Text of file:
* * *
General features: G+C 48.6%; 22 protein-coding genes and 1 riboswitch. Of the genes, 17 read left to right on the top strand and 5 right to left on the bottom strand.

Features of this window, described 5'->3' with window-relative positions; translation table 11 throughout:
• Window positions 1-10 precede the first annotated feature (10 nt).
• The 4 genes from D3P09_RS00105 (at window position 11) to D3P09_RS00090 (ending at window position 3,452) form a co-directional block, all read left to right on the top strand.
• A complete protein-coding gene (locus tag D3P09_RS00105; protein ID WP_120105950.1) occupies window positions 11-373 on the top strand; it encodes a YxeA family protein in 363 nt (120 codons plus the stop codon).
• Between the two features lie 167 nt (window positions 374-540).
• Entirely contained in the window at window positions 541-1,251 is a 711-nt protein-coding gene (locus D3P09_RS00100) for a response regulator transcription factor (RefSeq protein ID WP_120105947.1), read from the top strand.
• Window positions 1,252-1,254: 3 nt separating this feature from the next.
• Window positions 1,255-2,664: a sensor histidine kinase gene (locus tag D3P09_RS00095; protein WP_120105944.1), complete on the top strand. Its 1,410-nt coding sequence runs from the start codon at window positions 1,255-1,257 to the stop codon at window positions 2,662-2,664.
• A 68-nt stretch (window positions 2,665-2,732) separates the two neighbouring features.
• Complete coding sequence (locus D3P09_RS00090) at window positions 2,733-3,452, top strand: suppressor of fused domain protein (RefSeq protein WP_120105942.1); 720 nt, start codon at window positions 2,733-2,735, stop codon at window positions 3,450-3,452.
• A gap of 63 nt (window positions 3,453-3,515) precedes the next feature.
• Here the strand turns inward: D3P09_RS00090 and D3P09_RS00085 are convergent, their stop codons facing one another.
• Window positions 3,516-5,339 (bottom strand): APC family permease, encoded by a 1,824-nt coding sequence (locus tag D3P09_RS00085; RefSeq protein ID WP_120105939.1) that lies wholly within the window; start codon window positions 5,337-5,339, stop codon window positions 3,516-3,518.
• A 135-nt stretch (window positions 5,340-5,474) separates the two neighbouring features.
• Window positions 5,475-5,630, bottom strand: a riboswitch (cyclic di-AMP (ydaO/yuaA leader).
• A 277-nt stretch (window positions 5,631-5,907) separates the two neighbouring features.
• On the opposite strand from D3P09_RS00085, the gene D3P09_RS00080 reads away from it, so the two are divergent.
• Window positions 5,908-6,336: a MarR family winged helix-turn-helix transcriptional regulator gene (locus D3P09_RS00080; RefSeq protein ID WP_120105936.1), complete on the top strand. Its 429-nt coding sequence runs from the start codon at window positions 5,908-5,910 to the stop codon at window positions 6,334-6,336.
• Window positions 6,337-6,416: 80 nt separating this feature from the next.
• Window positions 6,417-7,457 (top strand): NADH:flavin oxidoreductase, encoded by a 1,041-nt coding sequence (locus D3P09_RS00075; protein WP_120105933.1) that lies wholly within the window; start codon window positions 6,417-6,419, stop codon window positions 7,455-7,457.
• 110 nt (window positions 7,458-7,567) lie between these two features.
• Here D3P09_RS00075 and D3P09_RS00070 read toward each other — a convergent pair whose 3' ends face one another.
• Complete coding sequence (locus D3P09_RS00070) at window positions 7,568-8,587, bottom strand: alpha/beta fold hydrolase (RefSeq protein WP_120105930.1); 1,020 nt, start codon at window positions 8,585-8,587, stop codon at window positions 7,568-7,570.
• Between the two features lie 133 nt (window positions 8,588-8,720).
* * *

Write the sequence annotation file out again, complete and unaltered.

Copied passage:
General features: G+C 48.6%; 22 protein-coding genes and 1 riboswitch. Of the genes, 17 read left to right on the top strand and 5 right to left on the bottom strand.

Features of this window, described 5'->3' with window-relative positions; translation table 11 throughout:
• Window positions 1-10 precede the first annotated feature (10 nt).
• The 4 genes from D3P09_RS00105 (at window position 11) to D3P09_RS00090 (ending at window position 3,452) form a co-directional block, all read left to right on the top strand.
• A complete protein-coding gene (locus tag D3P09_RS00105; protein ID WP_120105950.1) occupies window positions 11-373 on the top strand; it encodes a YxeA family protein in 363 nt (120 codons plus the stop codon).
• Between the two features lie 167 nt (window positions 374-540).
• Entirely contained in the window at window positions 541-1,251 is a 711-nt protein-coding gene (locus D3P09_RS00100) for a response regulator transcription factor (RefSeq protein ID WP_120105947.1), read from the top strand.
• Window positions 1,252-1,254: 3 nt separating this feature from the next.
• Window positions 1,255-2,664: a sensor histidine kinase gene (locus tag D3P09_RS00095; protein WP_120105944.1), complete on the top strand. Its 1,410-nt coding sequence runs from the start codon at window positions 1,255-1,257 to the stop codon at window positions 2,662-2,664.
• A 68-nt stretch (window positions 2,665-2,732) separates the two neighbouring features.
• Complete coding sequence (locus D3P09_RS00090) at window positions 2,733-3,452, top strand: suppressor of fused domain protein (RefSeq protein WP_120105942.1); 720 nt, start codon at window positions 2,733-2,735, stop codon at window positions 3,450-3,452.
• A gap of 63 nt (window positions 3,453-3,515) precedes the next feature.
• Here the strand turns inward: D3P09_RS00090 and D3P09_RS00085 are convergent, their stop codons facing one another.
• Window positions 3,516-5,339 (bottom strand): APC family permease, encoded by a 1,824-nt coding sequence (locus tag D3P09_RS00085; RefSeq protein ID WP_120105939.1) that lies wholly within the window; start codon window positions 5,337-5,339, stop codon window positions 3,516-3,518.
• A 135-nt stretch (window positions 5,340-5,474) separates the two neighbouring features.
• Window positions 5,475-5,630, bottom strand: a riboswitch (cyclic di-AMP (ydaO/yuaA leader).
• A 277-nt stretch (window positions 5,631-5,907) separates the two neighbouring features.
• On the opposite strand from D3P09_RS00085, the gene D3P09_RS00080 reads away from it, so the two are divergent.
• Window positions 5,908-6,336: a MarR family winged helix-turn-helix transcriptional regulator gene (locus D3P09_RS00080; RefSeq protein ID WP_120105936.1), complete on the top strand. Its 429-nt coding sequence runs from the start codon at window positions 5,908-5,910 to the stop codon at window positions 6,334-6,336.
• Window positions 6,337-6,416: 80 nt separating this feature from the next.
• Window positions 6,417-7,457 (top strand): NADH:flavin oxidoreductase, encoded by a 1,041-nt coding sequence (locus D3P09_RS00075; protein WP_120105933.1) that lies wholly within the window; start codon window positions 6,417-6,419, stop codon window positions 7,455-7,457.
• 110 nt (window positions 7,458-7,567) lie between these two features.
• Here D3P09_RS00075 and D3P09_RS00070 read toward each other — a convergent pair whose 3' ends face one another.
• Complete coding sequence (locus D3P09_RS00070) at window positions 7,568-8,587, bottom strand: alpha/beta fold hydrolase (RefSeq protein WP_120105930.1); 1,020 nt, start codon at window positions 8,585-8,587, stop codon at window positions 7,568-7,570.
• Between the two features lie 133 nt (window positions 8,588-8,720).